Note: This review is from the 2016 Fringe

Often magic tricks are gussied up to the nth degree with hazers and lasers and strobes. Here we get back to basics – up-close magic in a tiny, hot venue on the top floor of a hotel. Turn left at the top of the stairs, straight on is the dressing room. The twist here is that, in a series of vignettes, we have magic tricks (cards, bottletops magically appearing inside the bottle, mind-reading) allied to acted, tragi-comic, one-man scenarios. There’s the guy who is hearing voices (Joe Strickland) with the tale of a 19-hour operation to remove a nerve growth when he was eight. The waiter (Cam Truscott) who dreams of life as a rock star with its inevitable cycle of difficult second album to the band’s disharmonious breakup. It would be a life where ‘I wouldn’t have to care about things I don’t care about.’ Then there’s the children’s entertainer (Josh Mallalieu) who sacrifices his integrity only to meet head-on the ‘cancer bus’.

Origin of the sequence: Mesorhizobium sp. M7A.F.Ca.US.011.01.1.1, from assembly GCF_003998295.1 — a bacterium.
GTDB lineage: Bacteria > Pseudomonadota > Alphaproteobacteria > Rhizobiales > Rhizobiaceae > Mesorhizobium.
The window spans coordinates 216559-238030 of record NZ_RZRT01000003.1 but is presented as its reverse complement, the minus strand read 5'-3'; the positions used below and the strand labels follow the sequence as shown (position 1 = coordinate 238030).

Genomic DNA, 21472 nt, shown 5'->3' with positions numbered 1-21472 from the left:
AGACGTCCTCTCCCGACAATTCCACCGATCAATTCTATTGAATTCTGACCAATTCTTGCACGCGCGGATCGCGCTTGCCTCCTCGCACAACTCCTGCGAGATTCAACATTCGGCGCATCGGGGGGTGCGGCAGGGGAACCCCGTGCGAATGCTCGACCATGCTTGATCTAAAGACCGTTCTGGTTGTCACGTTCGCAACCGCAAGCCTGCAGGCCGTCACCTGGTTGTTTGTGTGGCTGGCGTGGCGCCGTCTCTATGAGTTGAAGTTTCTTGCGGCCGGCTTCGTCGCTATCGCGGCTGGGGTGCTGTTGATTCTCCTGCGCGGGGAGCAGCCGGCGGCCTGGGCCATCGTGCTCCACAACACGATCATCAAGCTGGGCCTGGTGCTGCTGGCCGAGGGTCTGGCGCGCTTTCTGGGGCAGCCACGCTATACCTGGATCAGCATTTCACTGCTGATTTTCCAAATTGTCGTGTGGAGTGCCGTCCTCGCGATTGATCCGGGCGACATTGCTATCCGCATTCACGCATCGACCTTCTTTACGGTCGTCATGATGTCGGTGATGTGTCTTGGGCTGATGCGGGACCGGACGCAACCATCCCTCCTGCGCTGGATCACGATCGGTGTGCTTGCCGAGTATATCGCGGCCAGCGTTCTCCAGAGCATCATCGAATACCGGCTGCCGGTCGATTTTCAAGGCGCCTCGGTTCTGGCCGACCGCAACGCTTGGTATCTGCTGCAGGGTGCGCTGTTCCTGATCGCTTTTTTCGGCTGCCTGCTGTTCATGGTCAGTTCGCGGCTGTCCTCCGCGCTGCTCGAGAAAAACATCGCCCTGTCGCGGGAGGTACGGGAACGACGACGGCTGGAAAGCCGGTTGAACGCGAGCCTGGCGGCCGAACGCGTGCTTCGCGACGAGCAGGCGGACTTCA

The magic tricks are great to see within spitting distance and the writing is stylish (even if the acting is a little dry-mouthed at times). The seriousness of the text may sometimes be a bit at odds with the magic and the performances need a little TLC. And yet this all works, it’s pure Fringe that offers a hugely enjoyable 50 minutes, and the guys put body and soul into it. With a little more polish this has the makings of something really interesting.